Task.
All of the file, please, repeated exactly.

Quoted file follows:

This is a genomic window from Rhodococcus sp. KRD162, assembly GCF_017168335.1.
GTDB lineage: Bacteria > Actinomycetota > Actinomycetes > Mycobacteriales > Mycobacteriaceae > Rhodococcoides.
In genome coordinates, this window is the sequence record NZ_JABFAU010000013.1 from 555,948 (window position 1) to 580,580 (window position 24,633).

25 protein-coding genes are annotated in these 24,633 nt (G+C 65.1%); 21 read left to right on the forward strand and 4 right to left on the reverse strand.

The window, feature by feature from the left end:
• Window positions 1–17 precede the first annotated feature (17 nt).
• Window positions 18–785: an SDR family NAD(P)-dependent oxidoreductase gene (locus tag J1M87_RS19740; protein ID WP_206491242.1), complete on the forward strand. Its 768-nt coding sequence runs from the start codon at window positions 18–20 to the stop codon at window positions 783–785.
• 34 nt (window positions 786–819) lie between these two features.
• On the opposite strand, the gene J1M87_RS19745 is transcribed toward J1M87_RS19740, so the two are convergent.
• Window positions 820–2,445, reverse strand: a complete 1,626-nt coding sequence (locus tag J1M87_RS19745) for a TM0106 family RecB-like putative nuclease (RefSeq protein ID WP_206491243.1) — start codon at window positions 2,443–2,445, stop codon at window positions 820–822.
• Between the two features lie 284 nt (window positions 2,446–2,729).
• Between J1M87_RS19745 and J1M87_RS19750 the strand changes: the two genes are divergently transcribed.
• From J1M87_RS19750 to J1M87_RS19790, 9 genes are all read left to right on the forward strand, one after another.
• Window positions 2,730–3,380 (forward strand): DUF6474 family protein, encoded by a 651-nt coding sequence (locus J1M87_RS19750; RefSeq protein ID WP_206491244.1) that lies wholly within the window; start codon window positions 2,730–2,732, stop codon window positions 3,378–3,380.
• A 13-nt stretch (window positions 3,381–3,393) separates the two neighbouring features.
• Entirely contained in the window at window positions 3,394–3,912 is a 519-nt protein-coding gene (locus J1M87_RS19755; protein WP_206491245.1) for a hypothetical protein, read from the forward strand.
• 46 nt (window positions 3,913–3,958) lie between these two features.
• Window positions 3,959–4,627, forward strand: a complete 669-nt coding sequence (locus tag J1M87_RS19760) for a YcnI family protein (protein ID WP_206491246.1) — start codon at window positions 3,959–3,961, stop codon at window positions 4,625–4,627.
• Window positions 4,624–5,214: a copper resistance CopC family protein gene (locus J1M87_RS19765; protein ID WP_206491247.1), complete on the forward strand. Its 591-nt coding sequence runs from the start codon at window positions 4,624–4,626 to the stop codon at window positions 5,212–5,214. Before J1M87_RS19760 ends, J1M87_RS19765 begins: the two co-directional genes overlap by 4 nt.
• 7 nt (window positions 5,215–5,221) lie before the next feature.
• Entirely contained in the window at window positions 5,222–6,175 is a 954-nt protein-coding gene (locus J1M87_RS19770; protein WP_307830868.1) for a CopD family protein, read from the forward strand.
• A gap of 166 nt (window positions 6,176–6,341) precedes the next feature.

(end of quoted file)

This is a genomic window from Rhodococcus sp. KRD162, assembly GCF_017168335.1.
GTDB lineage: Bacteria > Actinomycetota > Actinomycetes > Mycobacteriales > Mycobacteriaceae > Rhodococcoides.
In genome coordinates, this window is the sequence record NZ_JABFAU010000013.1 from 555,948 (window position 1) to 580,580 (window position 24,633).

25 protein-coding genes are annotated in these 24,633 nt (G+C 65.1%); 21 read left to right on the forward strand and 4 right to left on the reverse strand.

The window, feature by feature from the left end:
• Window positions 1–17 precede the first annotated feature (17 nt).
• Window positions 18–785: an SDR family NAD(P)-dependent oxidoreductase gene (locus tag J1M87_RS19740; protein ID WP_206491242.1), complete on the forward strand. Its 768-nt coding sequence runs from the start codon at window positions 18–20 to the stop codon at window positions 783–785.
• 34 nt (window positions 786–819) lie between these two features.
• On the opposite strand, the gene J1M87_RS19745 is transcribed toward J1M87_RS19740, so the two are convergent.
• Window positions 820–2,445, reverse strand: a complete 1,626-nt coding sequence (locus tag J1M87_RS19745) for a TM0106 family RecB-like putative nuclease (RefSeq protein ID WP_206491243.1) — start codon at window positions 2,443–2,445, stop codon at window positions 820–822.
• Between the two features lie 284 nt (window positions 2,446–2,729).
• Between J1M87_RS19745 and J1M87_RS19750 the strand changes: the two genes are divergently transcribed.
• From J1M87_RS19750 to J1M87_RS19790, 9 genes are all read left to right on the forward strand, one after another.
• Window positions 2,730–3,380 (forward strand): DUF6474 family protein, encoded by a 651-nt coding sequence (locus J1M87_RS19750; RefSeq protein ID WP_206491244.1) that lies wholly within the window; start codon window positions 2,730–2,732, stop codon window positions 3,378–3,380.
• A 13-nt stretch (window positions 3,381–3,393) separates the two neighbouring features.
• Entirely contained in the window at window positions 3,394–3,912 is a 519-nt protein-coding gene (locus J1M87_RS19755; protein WP_206491245.1) for a hypothetical protein, read from the forward strand.
• 46 nt (window positions 3,913–3,958) lie between these two features.
• Window positions 3,959–4,627, forward strand: a complete 669-nt coding sequence (locus tag J1M87_RS19760) for a YcnI family protein (protein ID WP_206491246.1) — start codon at window positions 3,959–3,961, stop codon at window positions 4,625–4,627.
• Window positions 4,624–5,214: a copper resistance CopC family protein gene (locus J1M87_RS19765; protein ID WP_206491247.1), complete on the forward strand. Its 591-nt coding sequence runs from the start codon at window positions 4,624–4,626 to the stop codon at window positions 5,212–5,214. Before J1M87_RS19760 ends, J1M87_RS19765 begins: the two co-directional genes overlap by 4 nt.
• 7 nt (window positions 5,215–5,221) lie before the next feature.
• Entirely contained in the window at window positions 5,222–6,175 is a 954-nt protein-coding gene (locus J1M87_RS19770; protein WP_307830868.1) for a CopD family protein, read from the forward strand.
• A gap of 166 nt (window positions 6,176–6,341) precedes the next feature.